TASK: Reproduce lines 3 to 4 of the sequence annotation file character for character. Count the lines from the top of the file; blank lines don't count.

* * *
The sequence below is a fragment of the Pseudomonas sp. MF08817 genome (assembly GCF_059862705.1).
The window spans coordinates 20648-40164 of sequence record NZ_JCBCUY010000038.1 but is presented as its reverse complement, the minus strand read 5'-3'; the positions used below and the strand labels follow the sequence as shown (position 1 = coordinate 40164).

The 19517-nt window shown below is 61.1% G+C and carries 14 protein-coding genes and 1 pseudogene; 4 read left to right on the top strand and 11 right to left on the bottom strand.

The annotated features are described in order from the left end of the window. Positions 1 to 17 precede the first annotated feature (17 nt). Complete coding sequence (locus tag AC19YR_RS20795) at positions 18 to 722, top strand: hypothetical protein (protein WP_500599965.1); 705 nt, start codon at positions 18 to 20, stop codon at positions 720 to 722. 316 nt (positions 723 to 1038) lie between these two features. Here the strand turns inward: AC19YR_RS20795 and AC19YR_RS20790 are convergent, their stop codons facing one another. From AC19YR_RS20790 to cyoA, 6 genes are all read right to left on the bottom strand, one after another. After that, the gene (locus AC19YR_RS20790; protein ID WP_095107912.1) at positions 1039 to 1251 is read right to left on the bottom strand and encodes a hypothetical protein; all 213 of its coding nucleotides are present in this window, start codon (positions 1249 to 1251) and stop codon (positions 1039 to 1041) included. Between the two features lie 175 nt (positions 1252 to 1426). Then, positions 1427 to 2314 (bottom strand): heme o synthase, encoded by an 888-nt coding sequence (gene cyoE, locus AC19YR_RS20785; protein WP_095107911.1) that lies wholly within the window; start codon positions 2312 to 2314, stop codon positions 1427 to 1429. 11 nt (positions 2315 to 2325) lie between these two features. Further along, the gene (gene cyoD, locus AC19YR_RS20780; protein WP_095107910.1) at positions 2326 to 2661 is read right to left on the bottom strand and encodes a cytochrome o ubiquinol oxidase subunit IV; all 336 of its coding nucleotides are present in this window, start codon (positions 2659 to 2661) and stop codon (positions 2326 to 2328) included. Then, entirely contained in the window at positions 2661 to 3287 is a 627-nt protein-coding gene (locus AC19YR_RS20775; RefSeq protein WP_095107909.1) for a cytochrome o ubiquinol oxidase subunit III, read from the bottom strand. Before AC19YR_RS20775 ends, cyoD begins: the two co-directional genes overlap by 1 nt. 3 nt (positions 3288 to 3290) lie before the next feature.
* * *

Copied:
The 19517-nt window shown below is 61.1% G+C and carries 14 protein-coding genes and 1 pseudogene; 4 read left to right on the top strand and 11 right to left on the bottom strand.

The annotated features are described in order from the left end of the window. Positions 1 to 17 precede the first annotated feature (17 nt). Complete coding sequence (locus tag AC19YR_RS20795) at positions 18 to 722, top strand: hypothetical protein (protein WP_500599965.1); 705 nt, start codon at positions 18 to 20, stop codon at positions 720 to 722. 316 nt (positions 723 to 1038) lie between these two features. Here the strand turns inward: AC19YR_RS20795 and AC19YR_RS20790 are convergent, their stop codons facing one another. From AC19YR_RS20790 to cyoA, 6 genes are all read right to left on the bottom strand, one after another. After that, the gene (locus AC19YR_RS20790; protein ID WP_095107912.1) at positions 1039 to 1251 is read right to left on the bottom strand and encodes a hypothetical protein; all 213 of its coding nucleotides are present in this window, start codon (positions 1249 to 1251) and stop codon (positions 1039 to 1041) included. Between the two features lie 175 nt (positions 1252 to 1426). Then, positions 1427 to 2314 (bottom strand): heme o synthase, encoded by an 888-nt coding sequence (gene cyoE, locus AC19YR_RS20785; protein WP_095107911.1) that lies wholly within the window; start codon positions 2312 to 2314, stop codon positions 1427 to 1429. 11 nt (positions 2315 to 2325) lie between these two features. Further along, the gene (gene cyoD, locus AC19YR_RS20780; protein WP_095107910.1) at positions 2326 to 2661 is read right to left on the bottom strand and encodes a cytochrome o ubiquinol oxidase subunit IV; all 336 of its coding nucleotides are present in this window, start codon (positions 2659 to 2661) and stop codon (positions 2326 to 2328) included. Then, entirely contained in the window at positions 2661 to 3287 is a 627-nt protein-coding gene (locus AC19YR_RS20775; RefSeq protein WP_095107909.1) for a cytochrome o ubiquinol oxidase subunit III, read from the bottom strand. Before AC19YR_RS20775 ends, cyoD begins: the two co-directional genes overlap by 1 nt. 3 nt (positions 3288 to 3290) lie before the next feature.